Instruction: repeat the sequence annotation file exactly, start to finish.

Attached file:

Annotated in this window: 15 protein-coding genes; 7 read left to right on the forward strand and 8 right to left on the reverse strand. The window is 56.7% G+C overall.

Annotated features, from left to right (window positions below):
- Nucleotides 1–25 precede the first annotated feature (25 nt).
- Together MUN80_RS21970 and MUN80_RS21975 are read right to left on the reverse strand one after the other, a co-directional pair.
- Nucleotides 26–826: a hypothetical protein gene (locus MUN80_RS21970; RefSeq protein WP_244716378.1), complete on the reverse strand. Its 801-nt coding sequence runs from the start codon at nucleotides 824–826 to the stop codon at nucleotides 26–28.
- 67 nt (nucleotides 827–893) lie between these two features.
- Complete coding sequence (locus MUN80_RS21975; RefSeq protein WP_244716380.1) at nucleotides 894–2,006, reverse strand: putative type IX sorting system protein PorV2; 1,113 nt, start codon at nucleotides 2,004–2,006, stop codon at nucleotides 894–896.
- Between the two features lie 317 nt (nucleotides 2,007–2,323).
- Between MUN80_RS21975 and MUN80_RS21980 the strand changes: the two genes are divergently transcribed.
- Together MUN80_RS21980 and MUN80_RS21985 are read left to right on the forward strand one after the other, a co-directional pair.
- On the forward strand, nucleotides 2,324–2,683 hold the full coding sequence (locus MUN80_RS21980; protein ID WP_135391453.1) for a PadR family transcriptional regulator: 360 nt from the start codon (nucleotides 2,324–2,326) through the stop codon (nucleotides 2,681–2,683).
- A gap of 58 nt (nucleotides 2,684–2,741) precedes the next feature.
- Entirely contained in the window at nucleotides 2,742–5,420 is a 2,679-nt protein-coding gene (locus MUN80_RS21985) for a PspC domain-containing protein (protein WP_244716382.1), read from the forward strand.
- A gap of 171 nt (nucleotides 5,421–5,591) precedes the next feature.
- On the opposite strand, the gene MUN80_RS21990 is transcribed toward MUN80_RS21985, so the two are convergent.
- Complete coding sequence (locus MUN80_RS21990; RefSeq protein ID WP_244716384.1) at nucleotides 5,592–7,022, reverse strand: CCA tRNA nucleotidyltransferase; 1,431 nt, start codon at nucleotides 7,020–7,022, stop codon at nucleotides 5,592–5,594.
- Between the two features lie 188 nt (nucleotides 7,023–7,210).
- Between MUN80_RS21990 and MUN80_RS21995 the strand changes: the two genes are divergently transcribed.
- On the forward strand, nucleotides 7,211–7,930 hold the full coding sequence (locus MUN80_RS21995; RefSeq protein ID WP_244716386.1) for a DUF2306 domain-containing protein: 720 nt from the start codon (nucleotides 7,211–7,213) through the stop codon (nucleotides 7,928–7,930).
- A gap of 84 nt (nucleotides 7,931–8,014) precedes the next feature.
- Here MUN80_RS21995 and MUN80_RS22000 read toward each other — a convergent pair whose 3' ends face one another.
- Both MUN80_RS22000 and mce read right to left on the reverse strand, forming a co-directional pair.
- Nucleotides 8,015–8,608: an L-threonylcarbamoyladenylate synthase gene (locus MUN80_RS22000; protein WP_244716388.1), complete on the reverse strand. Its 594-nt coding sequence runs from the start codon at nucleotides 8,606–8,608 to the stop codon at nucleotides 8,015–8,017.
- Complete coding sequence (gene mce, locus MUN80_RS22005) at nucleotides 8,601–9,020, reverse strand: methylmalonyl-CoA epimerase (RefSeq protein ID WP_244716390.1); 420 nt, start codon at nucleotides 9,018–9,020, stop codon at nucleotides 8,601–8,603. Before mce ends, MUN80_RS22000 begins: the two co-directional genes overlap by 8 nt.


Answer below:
Annotated in this window: 15 protein-coding genes; 7 read left to right on the forward strand and 8 right to left on the reverse strand. The window is 56.7% G+C overall.

Annotated features, from left to right (window positions below):
- Nucleotides 1–25 precede the first annotated feature (25 nt).
- Together MUN80_RS21970 and MUN80_RS21975 are read right to left on the reverse strand one after the other, a co-directional pair.
- Nucleotides 26–826: a hypothetical protein gene (locus MUN80_RS21970; RefSeq protein WP_244716378.1), complete on the reverse strand. Its 801-nt coding sequence runs from the start codon at nucleotides 824–826 to the stop codon at nucleotides 26–28.
- 67 nt (nucleotides 827–893) lie between these two features.
- Complete coding sequence (locus MUN80_RS21975; RefSeq protein WP_244716380.1) at nucleotides 894–2,006, reverse strand: putative type IX sorting system protein PorV2; 1,113 nt, start codon at nucleotides 2,004–2,006, stop codon at nucleotides 894–896.
- Between the two features lie 317 nt (nucleotides 2,007–2,323).
- Between MUN80_RS21975 and MUN80_RS21980 the strand changes: the two genes are divergently transcribed.
- Together MUN80_RS21980 and MUN80_RS21985 are read left to right on the forward strand one after the other, a co-directional pair.
- On the forward strand, nucleotides 2,324–2,683 hold the full coding sequence (locus MUN80_RS21980; protein ID WP_135391453.1) for a PadR family transcriptional regulator: 360 nt from the start codon (nucleotides 2,324–2,326) through the stop codon (nucleotides 2,681–2,683).
- A gap of 58 nt (nucleotides 2,684–2,741) precedes the next feature.
- Entirely contained in the window at nucleotides 2,742–5,420 is a 2,679-nt protein-coding gene (locus MUN80_RS21985) for a PspC domain-containing protein (protein WP_244716382.1), read from the forward strand.
- A gap of 171 nt (nucleotides 5,421–5,591) precedes the next feature.
- On the opposite strand, the gene MUN80_RS21990 is transcribed toward MUN80_RS21985, so the two are convergent.
- Complete coding sequence (locus MUN80_RS21990; RefSeq protein ID WP_244716384.1) at nucleotides 5,592–7,022, reverse strand: CCA tRNA nucleotidyltransferase; 1,431 nt, start codon at nucleotides 7,020–7,022, stop codon at nucleotides 5,592–5,594.
- Between the two features lie 188 nt (nucleotides 7,023–7,210).
- Between MUN80_RS21990 and MUN80_RS21995 the strand changes: the two genes are divergently transcribed.
- On the forward strand, nucleotides 7,211–7,930 hold the full coding sequence (locus MUN80_RS21995; RefSeq protein ID WP_244716386.1) for a DUF2306 domain-containing protein: 720 nt from the start codon (nucleotides 7,211–7,213) through the stop codon (nucleotides 7,928–7,930).
- A gap of 84 nt (nucleotides 7,931–8,014) precedes the next feature.
- Here MUN80_RS21995 and MUN80_RS22000 read toward each other — a convergent pair whose 3' ends face one another.
- Both MUN80_RS22000 and mce read right to left on the reverse strand, forming a co-directional pair.
- Nucleotides 8,015–8,608: an L-threonylcarbamoyladenylate synthase gene (locus MUN80_RS22000; protein WP_244716388.1), complete on the reverse strand. Its 594-nt coding sequence runs from the start codon at nucleotides 8,606–8,608 to the stop codon at nucleotides 8,015–8,017.
- Complete coding sequence (gene mce, locus MUN80_RS22005) at nucleotides 8,601–9,020, reverse strand: methylmalonyl-CoA epimerase (RefSeq protein ID WP_244716390.1); 420 nt, start codon at nucleotides 9,018–9,020, stop codon at nucleotides 8,601–8,603. Before mce ends, MUN80_RS22000 begins: the two co-directional genes overlap by 8 nt.